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ByteDance, the parent company of TikTok, faces allegations of aiding Chinese surveillance of Hong Kong activists

ByteDance, the parent company of TikTok, is facing serious allegations of facilitating the Chinese Communist Party (CCP) in accessing the data of Hong Kong activists and protesters advocating for civil rights.

According to a recent court filing by former ByteDance executive Yintao Yu, individuals who uploaded content related to protests were singled out and monitored. At the same time, CCP members were granted access to user data, including that of American TikTok users.

In the court document, Yu claimed that members of a CCP committee had a “superuser” credential, also known as the “god user,” which allowed them unrestricted access to all the data collected by ByteDance. Although not official ByteDance employees, these committee members were physically present at the company’s offices in Beijing, which was allegedly common knowledge among senior executives.

The filing further alleged that in 2018, CCP committee members utilized their “god credential” to identify and locate Hong Kong protesters, civil rights activists, and supporters of the demonstrations.

It is important to note that Hong Kong witnessed significant protests 2014 during the Umbrella Movement, where people demanded the right to elect their own leader. Following that, smaller demonstrations by civil rights activists took place. However, visible dissent has significantly diminished since Beijing imposed a stringent national security law in response to the anti-government protests 2019.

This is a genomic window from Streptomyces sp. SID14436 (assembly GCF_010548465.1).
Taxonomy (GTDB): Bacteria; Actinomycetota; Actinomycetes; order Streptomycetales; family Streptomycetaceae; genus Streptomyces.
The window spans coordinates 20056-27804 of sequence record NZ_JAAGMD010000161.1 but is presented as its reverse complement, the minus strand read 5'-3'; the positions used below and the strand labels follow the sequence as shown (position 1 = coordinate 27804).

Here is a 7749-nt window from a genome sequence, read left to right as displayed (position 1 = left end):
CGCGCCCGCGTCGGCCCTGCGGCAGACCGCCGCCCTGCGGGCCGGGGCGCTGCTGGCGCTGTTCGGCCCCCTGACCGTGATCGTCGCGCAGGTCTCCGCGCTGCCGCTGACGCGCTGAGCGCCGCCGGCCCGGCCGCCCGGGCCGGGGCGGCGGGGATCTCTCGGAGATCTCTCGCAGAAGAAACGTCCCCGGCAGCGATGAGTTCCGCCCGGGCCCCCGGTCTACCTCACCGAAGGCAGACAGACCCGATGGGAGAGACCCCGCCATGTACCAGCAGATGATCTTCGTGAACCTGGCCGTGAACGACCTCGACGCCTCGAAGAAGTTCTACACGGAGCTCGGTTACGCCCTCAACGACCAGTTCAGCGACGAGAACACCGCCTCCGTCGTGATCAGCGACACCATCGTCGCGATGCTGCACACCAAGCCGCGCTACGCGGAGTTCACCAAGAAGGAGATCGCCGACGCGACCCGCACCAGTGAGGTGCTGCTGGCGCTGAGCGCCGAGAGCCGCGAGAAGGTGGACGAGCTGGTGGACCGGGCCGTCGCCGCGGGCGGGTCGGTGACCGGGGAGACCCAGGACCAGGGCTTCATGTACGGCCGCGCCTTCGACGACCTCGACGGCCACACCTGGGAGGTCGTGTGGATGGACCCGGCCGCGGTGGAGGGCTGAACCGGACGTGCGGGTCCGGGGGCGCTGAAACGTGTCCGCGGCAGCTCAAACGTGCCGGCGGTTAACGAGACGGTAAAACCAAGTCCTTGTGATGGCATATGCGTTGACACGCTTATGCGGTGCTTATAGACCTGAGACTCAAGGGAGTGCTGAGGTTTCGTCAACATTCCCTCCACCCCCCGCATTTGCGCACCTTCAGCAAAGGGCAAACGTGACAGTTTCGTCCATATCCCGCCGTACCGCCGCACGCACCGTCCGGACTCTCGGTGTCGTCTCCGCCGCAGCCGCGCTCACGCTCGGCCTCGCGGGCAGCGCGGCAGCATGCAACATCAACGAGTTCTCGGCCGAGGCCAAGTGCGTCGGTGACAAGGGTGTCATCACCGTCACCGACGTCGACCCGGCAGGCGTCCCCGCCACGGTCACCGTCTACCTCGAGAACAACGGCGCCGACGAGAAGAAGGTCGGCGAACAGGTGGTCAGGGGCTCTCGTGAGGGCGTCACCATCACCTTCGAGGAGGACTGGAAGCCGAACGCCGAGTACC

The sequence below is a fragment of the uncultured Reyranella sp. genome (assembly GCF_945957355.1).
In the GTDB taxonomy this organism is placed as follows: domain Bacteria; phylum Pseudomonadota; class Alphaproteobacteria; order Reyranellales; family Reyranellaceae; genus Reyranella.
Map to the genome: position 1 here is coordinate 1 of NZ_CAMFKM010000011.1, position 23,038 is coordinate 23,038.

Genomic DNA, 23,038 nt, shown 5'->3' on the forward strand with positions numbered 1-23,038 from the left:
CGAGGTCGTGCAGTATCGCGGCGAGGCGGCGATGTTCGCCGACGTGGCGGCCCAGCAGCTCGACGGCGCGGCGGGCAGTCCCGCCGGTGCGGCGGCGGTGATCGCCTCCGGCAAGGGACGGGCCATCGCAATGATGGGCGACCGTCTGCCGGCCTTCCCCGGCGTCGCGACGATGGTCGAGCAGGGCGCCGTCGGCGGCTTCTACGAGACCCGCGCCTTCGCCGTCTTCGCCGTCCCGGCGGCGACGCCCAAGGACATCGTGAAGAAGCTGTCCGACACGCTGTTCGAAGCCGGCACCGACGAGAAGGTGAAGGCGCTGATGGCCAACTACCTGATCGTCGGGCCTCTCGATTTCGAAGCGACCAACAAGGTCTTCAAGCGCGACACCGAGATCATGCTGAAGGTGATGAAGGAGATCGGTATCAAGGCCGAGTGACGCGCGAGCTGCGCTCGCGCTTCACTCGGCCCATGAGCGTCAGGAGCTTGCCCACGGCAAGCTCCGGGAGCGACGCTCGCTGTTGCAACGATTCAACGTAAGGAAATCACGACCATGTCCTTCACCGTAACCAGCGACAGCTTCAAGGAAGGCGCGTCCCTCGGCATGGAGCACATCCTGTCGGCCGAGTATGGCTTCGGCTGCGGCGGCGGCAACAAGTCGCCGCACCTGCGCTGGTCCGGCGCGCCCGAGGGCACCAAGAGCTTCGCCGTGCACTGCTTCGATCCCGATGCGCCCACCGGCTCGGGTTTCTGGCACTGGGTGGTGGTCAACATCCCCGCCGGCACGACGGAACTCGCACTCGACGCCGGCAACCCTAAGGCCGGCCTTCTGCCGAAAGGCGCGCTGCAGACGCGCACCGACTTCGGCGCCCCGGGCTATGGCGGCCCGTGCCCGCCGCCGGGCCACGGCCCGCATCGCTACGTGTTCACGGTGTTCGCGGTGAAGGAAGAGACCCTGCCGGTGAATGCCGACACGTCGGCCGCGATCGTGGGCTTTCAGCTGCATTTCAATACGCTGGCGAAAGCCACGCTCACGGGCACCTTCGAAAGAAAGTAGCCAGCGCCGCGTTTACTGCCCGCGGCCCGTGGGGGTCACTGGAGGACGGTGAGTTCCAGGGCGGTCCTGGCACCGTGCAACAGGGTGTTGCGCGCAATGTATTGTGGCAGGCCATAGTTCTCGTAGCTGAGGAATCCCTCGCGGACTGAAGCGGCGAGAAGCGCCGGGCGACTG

In response to these allegations, a ByteDance spokesperson vehemently denied the claims, labeling them baseless. The spokesperson emphasized that Mr. Yu was employed by the company for less than a year and worked on a now-discontinued app called Flipagram, questioning why he had not raised these allegations in the five years since his employment termination in July 2018. The spokesperson suggested that Mr. Yu’s actions seemed intended to attract media attention.

These accusations come when TikTok is already under intense global scrutiny. In March, TikTok’s CEO, Shou Zi Chew, faced an extensive four-and-a-half-hour congressional hearing in the United States, where both Democrats and Republicans questioned him regarding the app’s data security, privacy practices and alleged connections to Beijing.

In May, Montana became the first U.S. state to pass a comprehensive ban on TikTok, which is set to take effect in January 2024. The ban prohibits app stores from offering TikTok but does not prevent individuals who already have the app from using it. TikTok has sued to block Montana from enforcing the ban, citing conflicts with U.S. free speech rights. It is worth noting that TikTok currently boasts 150 million American users, with its user base primarily consisting of teenagers and individuals in their 20s.

John Collins
John Collins
John is an esteemed journalist and author renowned for their incisive reporting and deep insights into global affairs. As a prominent contributor to City Telegraph, John brings over 5 years of experience covering diverse geopolitical landscapes, from the corridors of power in major capitals to the frontlines of conflict zones.

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